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Conservative FCC commissioners ask Wheeler to delay net neutrality vote

Conservative FCC commissioners ask Wheeler to delay net neutrality vote

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Days before the FCC's net neutrality vote, commissioners Ajit Pai and Michael O'Rielly are making a last-ditch effort to delay it. Today, the pair asked for chair Tom Wheeler to release his full proposal — currently available only to FCC staff — and wait at least 30 days for public comments to come in. That would mean tabling "Protecting and Promoting the Open Internet," which is currently set for a vote on February 26th. "With the future of the entire Internet at stake, it is imperative that the FCC get this right," write Pai and O'Rielly. "And to do that, we must live up to the highest standards of transparency."

To date, Wheeler has released a four-page fact sheet about his proposal, which would reclassify broadband internet under stricter and more utility-like laws. It's a dramatic and long-sought legal change, and like previous net neutrality votes, it's split the FCC down party lines. That's almost certainly going to tip the vote in Wheeler's favor: more liberal commissioners Jessica Rosenworcel and Mignon Clyburn have supported him in the past, while the conservative-leaning Pai and O'Rielly oppose virtually any form of net neutrality.

"Transparency and good process shouldn't be a partisan issue."

Pai, for his part, has called the new rules "worse than I had imagined" and accused supporters of misleading Americans about its nature. Specifically, he's criticized Wheeler for not releasing the whole plan publicly and taken issue with its length — in today's statement, he and O'Rielly refer to it as a "332-page internet regulation plan." FCC counsel Gigi Sohn, has said only eight of those pages actually create new rules, while the remaining portion presents legal justification and other background detail. But Pai and O'Rielly are still pushing for a formal release. "Transparency and good process shouldn't be a partisan issue," reads today's statement.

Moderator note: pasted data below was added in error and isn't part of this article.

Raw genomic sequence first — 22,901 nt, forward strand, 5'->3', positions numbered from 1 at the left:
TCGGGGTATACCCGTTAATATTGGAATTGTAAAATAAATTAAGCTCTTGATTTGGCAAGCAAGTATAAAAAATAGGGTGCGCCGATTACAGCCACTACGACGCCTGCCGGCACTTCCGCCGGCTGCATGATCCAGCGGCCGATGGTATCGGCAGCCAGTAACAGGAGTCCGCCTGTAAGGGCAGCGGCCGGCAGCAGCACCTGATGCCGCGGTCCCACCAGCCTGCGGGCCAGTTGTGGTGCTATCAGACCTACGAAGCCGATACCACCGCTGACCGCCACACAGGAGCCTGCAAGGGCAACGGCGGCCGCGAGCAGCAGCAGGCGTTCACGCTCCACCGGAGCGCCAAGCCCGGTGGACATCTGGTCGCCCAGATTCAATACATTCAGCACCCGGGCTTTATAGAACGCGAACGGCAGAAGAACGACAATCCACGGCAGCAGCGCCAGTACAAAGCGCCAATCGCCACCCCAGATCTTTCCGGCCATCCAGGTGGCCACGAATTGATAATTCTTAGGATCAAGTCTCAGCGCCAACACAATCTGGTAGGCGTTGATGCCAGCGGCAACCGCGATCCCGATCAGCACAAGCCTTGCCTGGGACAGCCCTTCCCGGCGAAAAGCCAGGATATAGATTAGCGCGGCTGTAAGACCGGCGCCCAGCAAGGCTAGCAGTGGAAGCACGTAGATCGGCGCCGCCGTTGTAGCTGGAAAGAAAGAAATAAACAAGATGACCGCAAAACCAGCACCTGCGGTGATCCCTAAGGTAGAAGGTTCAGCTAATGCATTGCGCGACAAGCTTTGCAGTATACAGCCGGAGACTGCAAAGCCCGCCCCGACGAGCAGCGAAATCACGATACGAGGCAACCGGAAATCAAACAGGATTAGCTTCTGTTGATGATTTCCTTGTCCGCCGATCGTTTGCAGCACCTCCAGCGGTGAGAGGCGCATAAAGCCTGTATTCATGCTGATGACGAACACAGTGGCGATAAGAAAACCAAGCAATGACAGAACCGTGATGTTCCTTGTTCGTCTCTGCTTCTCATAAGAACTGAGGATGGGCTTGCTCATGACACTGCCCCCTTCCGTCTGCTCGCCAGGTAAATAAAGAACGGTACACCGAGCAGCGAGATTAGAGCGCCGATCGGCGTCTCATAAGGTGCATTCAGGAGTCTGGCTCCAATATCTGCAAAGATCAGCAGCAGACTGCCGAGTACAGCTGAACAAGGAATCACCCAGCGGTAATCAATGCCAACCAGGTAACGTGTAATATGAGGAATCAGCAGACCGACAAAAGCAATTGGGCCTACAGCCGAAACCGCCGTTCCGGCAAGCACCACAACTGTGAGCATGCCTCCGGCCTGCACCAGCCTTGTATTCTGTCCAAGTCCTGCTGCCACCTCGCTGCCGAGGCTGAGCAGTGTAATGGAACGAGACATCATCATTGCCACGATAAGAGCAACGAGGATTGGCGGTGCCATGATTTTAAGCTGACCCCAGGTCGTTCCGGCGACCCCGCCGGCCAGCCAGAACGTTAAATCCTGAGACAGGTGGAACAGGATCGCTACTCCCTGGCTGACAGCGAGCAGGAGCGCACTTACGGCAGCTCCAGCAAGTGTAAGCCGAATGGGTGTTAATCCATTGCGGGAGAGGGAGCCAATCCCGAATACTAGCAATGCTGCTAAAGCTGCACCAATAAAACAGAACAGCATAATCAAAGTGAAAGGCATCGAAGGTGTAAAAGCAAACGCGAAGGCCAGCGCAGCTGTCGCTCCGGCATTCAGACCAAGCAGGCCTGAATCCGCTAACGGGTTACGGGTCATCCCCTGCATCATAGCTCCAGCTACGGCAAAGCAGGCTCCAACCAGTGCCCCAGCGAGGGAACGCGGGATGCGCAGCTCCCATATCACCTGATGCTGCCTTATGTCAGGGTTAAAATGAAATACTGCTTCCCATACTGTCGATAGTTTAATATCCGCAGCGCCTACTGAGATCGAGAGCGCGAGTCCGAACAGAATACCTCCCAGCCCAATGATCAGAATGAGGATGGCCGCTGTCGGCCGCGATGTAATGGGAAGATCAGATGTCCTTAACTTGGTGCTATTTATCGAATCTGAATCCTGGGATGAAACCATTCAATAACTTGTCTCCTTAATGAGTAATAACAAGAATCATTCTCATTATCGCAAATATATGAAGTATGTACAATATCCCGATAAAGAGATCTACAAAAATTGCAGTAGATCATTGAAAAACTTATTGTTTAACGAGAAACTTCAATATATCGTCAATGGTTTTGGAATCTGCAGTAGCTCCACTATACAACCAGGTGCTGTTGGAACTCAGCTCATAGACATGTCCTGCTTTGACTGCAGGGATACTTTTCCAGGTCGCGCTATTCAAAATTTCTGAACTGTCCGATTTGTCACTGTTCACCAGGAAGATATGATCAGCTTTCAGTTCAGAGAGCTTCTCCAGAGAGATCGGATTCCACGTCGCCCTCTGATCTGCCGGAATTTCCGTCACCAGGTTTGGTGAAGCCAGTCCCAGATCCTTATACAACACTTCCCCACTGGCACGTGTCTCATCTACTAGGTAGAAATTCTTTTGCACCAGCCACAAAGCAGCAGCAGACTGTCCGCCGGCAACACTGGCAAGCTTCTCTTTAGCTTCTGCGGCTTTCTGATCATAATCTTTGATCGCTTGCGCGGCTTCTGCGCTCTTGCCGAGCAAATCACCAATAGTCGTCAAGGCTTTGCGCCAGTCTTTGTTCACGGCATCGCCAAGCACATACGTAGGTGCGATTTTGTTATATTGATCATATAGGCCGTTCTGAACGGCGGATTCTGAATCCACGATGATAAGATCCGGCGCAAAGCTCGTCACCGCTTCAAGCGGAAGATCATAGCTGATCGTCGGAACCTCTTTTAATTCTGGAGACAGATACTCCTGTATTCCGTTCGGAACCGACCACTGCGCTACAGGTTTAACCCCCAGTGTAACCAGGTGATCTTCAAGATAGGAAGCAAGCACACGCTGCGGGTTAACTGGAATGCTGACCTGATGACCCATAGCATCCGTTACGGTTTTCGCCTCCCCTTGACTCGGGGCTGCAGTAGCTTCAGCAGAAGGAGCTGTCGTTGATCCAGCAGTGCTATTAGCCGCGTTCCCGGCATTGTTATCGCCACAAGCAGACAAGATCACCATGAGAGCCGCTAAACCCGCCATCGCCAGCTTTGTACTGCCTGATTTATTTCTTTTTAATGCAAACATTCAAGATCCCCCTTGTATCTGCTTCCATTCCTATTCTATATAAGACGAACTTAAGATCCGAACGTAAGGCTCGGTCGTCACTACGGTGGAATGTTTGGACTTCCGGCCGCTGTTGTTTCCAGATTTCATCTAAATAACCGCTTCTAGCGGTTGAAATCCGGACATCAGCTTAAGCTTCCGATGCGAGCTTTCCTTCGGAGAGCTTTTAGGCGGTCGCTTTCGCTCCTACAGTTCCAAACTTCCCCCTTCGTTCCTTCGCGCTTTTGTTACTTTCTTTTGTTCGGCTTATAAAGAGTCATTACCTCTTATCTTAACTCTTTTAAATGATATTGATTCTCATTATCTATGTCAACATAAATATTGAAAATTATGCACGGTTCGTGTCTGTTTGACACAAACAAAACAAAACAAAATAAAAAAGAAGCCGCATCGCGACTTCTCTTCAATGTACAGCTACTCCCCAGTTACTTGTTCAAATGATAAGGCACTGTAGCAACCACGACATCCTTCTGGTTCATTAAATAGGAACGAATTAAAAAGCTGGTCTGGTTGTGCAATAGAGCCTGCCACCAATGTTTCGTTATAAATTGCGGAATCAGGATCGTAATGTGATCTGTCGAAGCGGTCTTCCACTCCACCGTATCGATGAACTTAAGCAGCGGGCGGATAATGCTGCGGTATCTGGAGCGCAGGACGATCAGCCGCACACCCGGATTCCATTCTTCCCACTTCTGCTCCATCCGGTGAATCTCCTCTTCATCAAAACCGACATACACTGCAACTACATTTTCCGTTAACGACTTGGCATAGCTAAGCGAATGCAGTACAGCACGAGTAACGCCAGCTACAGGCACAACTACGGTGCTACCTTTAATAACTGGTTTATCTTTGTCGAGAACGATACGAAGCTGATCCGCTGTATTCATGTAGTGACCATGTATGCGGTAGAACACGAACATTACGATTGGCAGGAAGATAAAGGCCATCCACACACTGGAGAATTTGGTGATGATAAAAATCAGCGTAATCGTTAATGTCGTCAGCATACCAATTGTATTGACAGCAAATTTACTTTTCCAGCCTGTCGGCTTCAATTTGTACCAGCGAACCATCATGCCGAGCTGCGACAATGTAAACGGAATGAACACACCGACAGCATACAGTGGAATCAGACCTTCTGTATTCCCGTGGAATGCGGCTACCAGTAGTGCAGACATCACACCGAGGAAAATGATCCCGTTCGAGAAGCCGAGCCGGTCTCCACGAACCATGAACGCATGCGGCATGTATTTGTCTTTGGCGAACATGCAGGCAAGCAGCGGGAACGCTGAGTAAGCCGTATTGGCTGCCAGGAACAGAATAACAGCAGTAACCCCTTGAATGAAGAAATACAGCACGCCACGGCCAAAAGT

This is absolutely true. Conveniently, though, Pai and O'Rielly's request would push the net neutrality decision even further past its deadline — it was originally supposed to happen by the end of 2014. When Wheeler brought up his initial plan last year, Pai tried to delay that vote as well, citing "grave concerns." (He wasn't the only one concerned, but it's fairly clear that no amount of workshopping would make net neutrality regulation palatable.) Asking for a month-long waiting period right before the February vote would give Wheeler virtually no time to take comments and put net neutrality back on the docket for March. And the longer it's tabled, the more time Congress has to pass its own net neutrality rules, which would hamstring the FCC's regulatory ability.

It's unlikely, though, that this will amount to more than rhetoric: a few hours ago, in fact, Sohn tweeted that community broadband and net neutrality were on the agenda for Thursday. And as for Wheeler?